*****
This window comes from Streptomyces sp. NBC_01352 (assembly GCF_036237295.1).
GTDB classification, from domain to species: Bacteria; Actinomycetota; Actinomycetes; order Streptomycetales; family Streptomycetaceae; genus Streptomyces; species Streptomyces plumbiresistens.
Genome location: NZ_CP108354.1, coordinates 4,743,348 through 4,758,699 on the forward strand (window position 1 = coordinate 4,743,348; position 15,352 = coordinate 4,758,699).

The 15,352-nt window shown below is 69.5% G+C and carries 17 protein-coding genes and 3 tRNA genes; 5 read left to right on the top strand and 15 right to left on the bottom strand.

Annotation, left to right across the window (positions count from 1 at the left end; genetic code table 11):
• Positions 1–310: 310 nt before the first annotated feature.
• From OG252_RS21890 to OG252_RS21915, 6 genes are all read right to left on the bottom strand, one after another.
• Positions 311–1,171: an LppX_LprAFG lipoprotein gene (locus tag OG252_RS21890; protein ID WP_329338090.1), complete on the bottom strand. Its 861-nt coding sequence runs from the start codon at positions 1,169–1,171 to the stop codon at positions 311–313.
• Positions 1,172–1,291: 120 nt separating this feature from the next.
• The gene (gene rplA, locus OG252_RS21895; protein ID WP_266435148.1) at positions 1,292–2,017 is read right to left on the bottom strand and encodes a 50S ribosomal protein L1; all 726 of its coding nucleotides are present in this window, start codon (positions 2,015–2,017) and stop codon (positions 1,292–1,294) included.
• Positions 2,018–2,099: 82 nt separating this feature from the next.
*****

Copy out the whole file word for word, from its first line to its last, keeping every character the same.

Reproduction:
This window comes from Streptomyces sp. NBC_01352 (assembly GCF_036237295.1).
GTDB classification, from domain to species: Bacteria; Actinomycetota; Actinomycetes; order Streptomycetales; family Streptomycetaceae; genus Streptomyces; species Streptomyces plumbiresistens.
Genome location: NZ_CP108354.1, coordinates 4,743,348 through 4,758,699 on the forward strand (window position 1 = coordinate 4,743,348; position 15,352 = coordinate 4,758,699).

The 15,352-nt window shown below is 69.5% G+C and carries 17 protein-coding genes and 3 tRNA genes; 5 read left to right on the top strand and 15 right to left on the bottom strand.

Annotation, left to right across the window (positions count from 1 at the left end; genetic code table 11):
• Positions 1–310: 310 nt before the first annotated feature.
• From OG252_RS21890 to OG252_RS21915, 6 genes are all read right to left on the bottom strand, one after another.
• Positions 311–1,171: an LppX_LprAFG lipoprotein gene (locus tag OG252_RS21890; protein ID WP_329338090.1), complete on the bottom strand. Its 861-nt coding sequence runs from the start codon at positions 1,169–1,171 to the stop codon at positions 311–313.
• Positions 1,172–1,291: 120 nt separating this feature from the next.
• The gene (gene rplA, locus OG252_RS21895; protein ID WP_266435148.1) at positions 1,292–2,017 is read right to left on the bottom strand and encodes a 50S ribosomal protein L1; all 726 of its coding nucleotides are present in this window, start codon (positions 2,015–2,017) and stop codon (positions 1,292–1,294) included.
• Positions 2,018–2,099: 82 nt separating this feature from the next.